The above preview is unformatted text

This student written piece of work is one of many that can be found in our AS and A Level The Taming of the Shrew section.

Found what you're looking for?

  • Start learning 29% faster today
  • 150,000+ documents available
  • Just £6.99 a month

Not the one? Search for your essay title...
  • Join over 1.2 million students every month
  • Accelerate your learning by 29%
  • Unlimited access from just £6.99 per month

See related essaysSee related essays

Related AS and A Level The Taming of the Shrew essays

  1. Explore the different nature of disguise and identity in 'The taming of the shrew.'

    When she finally decides to settle down with someone she chooses as acceptable, she exerts more control over the marriage than may have been expected. During the wager the husbands make at the final dinner, Biondello reports that Bianca says, "Sir, my mistress sends you word that she is busy and she cannot come."

  2. Is it possible to stage Katherina's final speech as a suitable closure and/or does ...

    Grumio when agreeing to find a husband for Katherina says ' would I have given him the best horse in Padua to begin his wooing that would thoroughly woo her, wed her, bed her and the rid the horse of her'.

  1. How does Shakespeare present relationships between men and women in 'The Taming of The ...

    Hortensio is also used to strengthen this idea, as he is quick to give up his pursuit of Bianca for a 'wealthy widow'. By doing this, Shakespeare is stating that men of his society did not value the relationships with their women and had little respect for their existence except for their bringing of wealth.

  2. Animal Imagery in Taming of the Shrew.

    Young falcons that contiually resist there resist their masters are kept awake and forced to comply until their exhaustion caues their inevitable acceptance. So after already having kept his falcon, Katherina, from eating Petruchio keeps her from sleeping as well, and intends to continuasly from night to night until she,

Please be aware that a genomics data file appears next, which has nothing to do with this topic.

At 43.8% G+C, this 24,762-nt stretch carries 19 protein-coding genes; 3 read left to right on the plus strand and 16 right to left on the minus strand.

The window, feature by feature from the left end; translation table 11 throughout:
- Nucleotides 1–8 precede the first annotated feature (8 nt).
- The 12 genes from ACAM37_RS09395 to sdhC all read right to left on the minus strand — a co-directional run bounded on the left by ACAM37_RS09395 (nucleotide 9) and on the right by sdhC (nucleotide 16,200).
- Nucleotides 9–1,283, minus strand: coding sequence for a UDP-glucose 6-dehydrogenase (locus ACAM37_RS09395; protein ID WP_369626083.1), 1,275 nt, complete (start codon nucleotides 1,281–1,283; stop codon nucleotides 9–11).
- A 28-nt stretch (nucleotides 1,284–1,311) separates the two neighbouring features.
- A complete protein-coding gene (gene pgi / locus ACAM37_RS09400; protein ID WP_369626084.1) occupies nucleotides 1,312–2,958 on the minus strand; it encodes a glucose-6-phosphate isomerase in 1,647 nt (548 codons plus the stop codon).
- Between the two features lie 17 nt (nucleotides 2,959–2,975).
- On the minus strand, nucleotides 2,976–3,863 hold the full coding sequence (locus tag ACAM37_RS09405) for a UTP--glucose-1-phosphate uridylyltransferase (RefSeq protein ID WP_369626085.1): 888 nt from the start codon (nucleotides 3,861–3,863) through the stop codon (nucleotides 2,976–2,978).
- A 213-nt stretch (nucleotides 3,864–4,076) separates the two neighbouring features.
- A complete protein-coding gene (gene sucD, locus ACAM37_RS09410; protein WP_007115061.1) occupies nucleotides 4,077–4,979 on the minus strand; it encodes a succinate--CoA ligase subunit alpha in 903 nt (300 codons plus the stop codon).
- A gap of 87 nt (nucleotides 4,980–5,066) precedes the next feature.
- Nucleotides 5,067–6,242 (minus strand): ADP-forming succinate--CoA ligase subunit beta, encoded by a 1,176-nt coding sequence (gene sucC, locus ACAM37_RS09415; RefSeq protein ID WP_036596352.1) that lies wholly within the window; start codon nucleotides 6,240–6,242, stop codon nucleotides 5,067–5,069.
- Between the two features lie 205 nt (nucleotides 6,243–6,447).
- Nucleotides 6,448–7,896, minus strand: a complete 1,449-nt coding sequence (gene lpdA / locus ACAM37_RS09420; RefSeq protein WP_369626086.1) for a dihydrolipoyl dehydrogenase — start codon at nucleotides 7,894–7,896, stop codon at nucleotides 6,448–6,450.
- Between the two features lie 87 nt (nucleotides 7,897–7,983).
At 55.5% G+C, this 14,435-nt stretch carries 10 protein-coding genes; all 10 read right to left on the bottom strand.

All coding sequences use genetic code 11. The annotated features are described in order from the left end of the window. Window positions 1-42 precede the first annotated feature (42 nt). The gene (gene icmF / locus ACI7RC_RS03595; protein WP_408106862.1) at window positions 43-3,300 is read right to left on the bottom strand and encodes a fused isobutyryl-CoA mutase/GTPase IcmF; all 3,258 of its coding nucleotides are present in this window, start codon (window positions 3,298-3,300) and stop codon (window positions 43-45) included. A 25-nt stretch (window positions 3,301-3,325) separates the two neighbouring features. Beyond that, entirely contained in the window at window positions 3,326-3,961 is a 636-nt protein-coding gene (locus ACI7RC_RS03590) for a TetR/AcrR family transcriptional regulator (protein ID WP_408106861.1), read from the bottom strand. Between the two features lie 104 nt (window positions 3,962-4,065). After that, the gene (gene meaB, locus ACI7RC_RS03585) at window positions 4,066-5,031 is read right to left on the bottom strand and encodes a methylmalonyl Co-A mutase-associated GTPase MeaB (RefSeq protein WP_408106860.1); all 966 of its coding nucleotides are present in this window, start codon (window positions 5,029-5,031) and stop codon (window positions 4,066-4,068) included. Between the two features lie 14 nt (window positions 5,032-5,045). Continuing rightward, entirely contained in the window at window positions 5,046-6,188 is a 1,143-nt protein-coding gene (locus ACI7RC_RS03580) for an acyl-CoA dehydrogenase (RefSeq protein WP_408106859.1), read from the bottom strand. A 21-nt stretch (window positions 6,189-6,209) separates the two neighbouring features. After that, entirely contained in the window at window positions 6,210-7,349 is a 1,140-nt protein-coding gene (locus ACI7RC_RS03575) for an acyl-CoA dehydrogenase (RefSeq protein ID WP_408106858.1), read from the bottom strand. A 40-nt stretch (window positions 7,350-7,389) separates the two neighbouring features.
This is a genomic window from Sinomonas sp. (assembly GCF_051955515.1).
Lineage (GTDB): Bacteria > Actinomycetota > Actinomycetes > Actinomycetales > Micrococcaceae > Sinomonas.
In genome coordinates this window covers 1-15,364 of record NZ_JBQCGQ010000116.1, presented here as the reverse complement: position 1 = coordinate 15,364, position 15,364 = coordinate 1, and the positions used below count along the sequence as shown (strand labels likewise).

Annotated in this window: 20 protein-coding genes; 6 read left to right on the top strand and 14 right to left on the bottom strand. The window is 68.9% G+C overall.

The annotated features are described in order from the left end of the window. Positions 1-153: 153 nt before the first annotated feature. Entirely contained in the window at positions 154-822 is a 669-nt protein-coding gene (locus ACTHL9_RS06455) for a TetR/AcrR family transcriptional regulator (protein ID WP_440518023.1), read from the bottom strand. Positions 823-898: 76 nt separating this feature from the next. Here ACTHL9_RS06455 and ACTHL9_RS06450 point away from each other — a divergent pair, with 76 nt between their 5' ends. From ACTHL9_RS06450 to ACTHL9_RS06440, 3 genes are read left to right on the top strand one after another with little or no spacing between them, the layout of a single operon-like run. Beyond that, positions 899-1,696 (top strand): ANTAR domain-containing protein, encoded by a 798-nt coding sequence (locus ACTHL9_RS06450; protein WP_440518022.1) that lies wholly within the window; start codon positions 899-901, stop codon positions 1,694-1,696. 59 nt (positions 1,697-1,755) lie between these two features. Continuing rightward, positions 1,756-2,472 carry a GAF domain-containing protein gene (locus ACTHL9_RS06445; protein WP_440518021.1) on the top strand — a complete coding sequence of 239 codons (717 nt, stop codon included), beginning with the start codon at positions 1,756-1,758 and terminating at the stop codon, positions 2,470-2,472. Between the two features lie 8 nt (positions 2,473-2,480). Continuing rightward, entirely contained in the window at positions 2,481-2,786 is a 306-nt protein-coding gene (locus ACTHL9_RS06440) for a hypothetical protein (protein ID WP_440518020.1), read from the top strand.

1. The Taming of the Shrew - Petruchio and Katherina's relationship.

    This links directly to when Petruchio is first presented; in the stage directions it shows him hurting his servant Grumio: "He wrings him by the ears". Immediately you can begin to see the direct correlation between the personalities. When Katherina and Petruchio first meet, they seem to have a battle

  2. With close reference to Kate(TM)s final speech, discuss Shakespeare(TM)s treatment of women in The ...

    Bad women where often described as the cabinet of horror, scream of an owl or the claw of a crocodile. A good example of this would be Kate in the start of this story. Shakespeare shows how women were mistreated in the scenes.

  1. Explore Shakespeares presentation of men and women in Taming Of teh Shrew

    In act four, Petruchio has a long soliloquy about taming a falcon; he is actually talking about taming Katherina. In this soliloquy, Petruchio informs the audience of his plan to deprive her of food and sleep, in a bid to drive her into submission.

  2. How effective are Shakespeare's linguistic choices in conveying the power struggle between Katherine and ...

    The repetition of her name also serves to make fun of her. 'Pet. You lie in faith, for you are call'd plain Kate, And bonny Kate, and sometimes Kate the curst;' By repeating her name in these noun phrases he is showing he doesn't care that she does not like

  • Over 160,000 pieces
    of student written work
  • Annotated by
    experienced teachers
  • Ideas and feedback to
    improve your own work